A brief history of Saint Patrick’s Day

Chelsea Mancilla, Guest Writer

 

St. Patrick’s Day celebrates the Roman Catholic feast day of the patron saint of Ireland. It may surprise you that St. Patrick wasn’t even Irish. His name wasn’t Patrick either—it was Maewyn Succat, and he is not technically a canonized saint by the Catholic Church. Born in the late 4th century, Succat was the son of an early Christian Deacon. At 16 years old, he was kidnapped by Irish pirates, and sold into slavery in Northeastern Ireland, where he worked as a shepherd for six years. Patrick actually had many monikers throughout his life: he was known by many as Magonus, by others as Succetus, and to some as Cothirthiacus. Although he escaped enslavement, he returned to Ireland in the year 432, with a mission to convert the Irish to Christianity.

Despite the traumatic experience, St. Patrick demonstrated forgiveness, compassion, and perseverance when he returned to Ireland. The Irish were predominantly pagan and druidic at the time. St. Patrick met resistance and hostility towards Christianity, but eventually he gained followers and spread the religion throughout the mainland. By the time of his death on March 17, 461, he had established monasteries, churches, and schools. Many legends grew up around him—for example, he drove the snakes out of Ireland and used the shamrock to explain the Trinity. Ireland came to celebrate his day with religious services and feasts.

It was emigrants, particularly in the United States, who transformed St. Patrick’s Day into a largely secular holiday of revelry and celebration of things Irish. Up until the mid-19th century, most Irish immigrants in America were members of the Protestant middle class. When the Great Potato Famine hit Ireland in 1845, close to one million poor and uneducated Irish Catholics poured into America to escape starvation. Despised for their alien religious beliefs and unfamiliar accents by the American Protestant majority, the immigrants had trouble finding even menial jobs. When Irish-Americans in the country’s cities took to the streets on St. Patrick’s Day to celebrate their heritage, newspapers portrayed them in cartoons as drunk, violent monkeys.

Cities with large numbers of Irish immigrants realized that their large and growing numbers endowed them with a political power that had yet to be exploited. They started to organize, and their voting bloc, known as the “green machine,” became an important swing vote for political hopefuls. Suddenly, annual St. Patrick’s Day parades became a show of strength for Irish-Americans, as well as a must-attend event for a slew of political candidates. In 1948, President Harry S. Truman attended New York City’s St. Patrick’s Day parade, a proud moment for the many Irish-Americans, whose ancestors had to fight stereotypes and racial prejudice to find acceptance in the New World.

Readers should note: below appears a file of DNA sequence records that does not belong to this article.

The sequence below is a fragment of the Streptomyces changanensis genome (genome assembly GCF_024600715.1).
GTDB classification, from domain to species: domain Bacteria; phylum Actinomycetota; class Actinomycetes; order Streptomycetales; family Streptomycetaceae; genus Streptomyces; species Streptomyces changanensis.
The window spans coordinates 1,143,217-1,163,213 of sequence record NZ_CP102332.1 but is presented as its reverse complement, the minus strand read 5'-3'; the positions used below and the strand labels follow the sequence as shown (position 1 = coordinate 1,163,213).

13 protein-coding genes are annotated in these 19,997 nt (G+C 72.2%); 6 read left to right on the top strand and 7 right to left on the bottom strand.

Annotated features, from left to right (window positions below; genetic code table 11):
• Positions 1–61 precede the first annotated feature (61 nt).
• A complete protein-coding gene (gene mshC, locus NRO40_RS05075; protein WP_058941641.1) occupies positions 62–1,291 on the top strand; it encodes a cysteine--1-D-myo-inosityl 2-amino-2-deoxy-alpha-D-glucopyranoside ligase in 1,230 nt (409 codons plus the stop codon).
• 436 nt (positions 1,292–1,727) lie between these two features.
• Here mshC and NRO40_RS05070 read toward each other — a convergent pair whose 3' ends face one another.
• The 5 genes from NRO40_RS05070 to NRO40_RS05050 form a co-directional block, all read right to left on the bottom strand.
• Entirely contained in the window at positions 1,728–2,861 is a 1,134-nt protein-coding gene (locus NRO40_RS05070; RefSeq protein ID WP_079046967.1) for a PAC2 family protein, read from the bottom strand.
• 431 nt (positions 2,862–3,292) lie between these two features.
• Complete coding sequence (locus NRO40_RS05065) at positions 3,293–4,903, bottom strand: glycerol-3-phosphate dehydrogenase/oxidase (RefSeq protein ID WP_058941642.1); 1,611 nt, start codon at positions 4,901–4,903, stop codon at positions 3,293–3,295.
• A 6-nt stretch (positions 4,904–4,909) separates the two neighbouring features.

The first parade held to honor St. Patrick’s Day took place not in Ireland, but in the United States. Boston held its first St. Patrick’s Day parade in 1737, followed by New York City in 1762. Since 1962, Chicago has colored its river green to mark the holiday (although blue was the color traditionally associated with St. Patrick, green is now commonly connected with the day). Irish and non-Irish alike commonly participate in the “wearing of the green”—sporting an item of green clothing or a shamrock, the Irish national plant, in the lapel. Corned beef and cabbage are associated with the holiday, and even beer is sometimes dyed green to celebrate the day. Although some of these practices eventually were adopted by the Irish themselves, they did so largely for the benefit of tourism.

In 1848, several New York Irish Aid societies decided to unite their parades to form one official New York City St. Patrick’s Day Parade. Today, that parade is the world’s oldest civilian parade, and the largest in the United States, with over 150,000 participants. Each year, nearly three million people line the 1.5 mile parade route to watch the procession, which takes more than five hours. Boston, Chicago, Philadelphia, and Savannah, Ga. also celebrate the day with parades involving between 10,000 and 20,000 participants each.

Today, people of all backgrounds celebrate St. Patrick’s Day, especially throughout the United States, Canada, and Australia. Although North America is home to the largest productions, St. Patrick’s Day is celebrated in many other locations far from Ireland, including Japan, Singapore, and Russia.

In modern-day Ireland, St. Patrick’s Day has traditionally been a religious occasion. In fact, until the 1970s, Irish laws mandated that pubs be closed on March 17. Beginning in 1995, however, the Irish government launched a national campaign to use interest in St. Patrick’s Day to drive tourism and showcase Ireland and Irish culture to the rest of the world. Today, approximately one million people annually take part in Ireland’s St. Patrick’s Festival in Dublin, a multi-day celebration featuring parades, concerts, outdoor theater productions, and fireworks shows.

 

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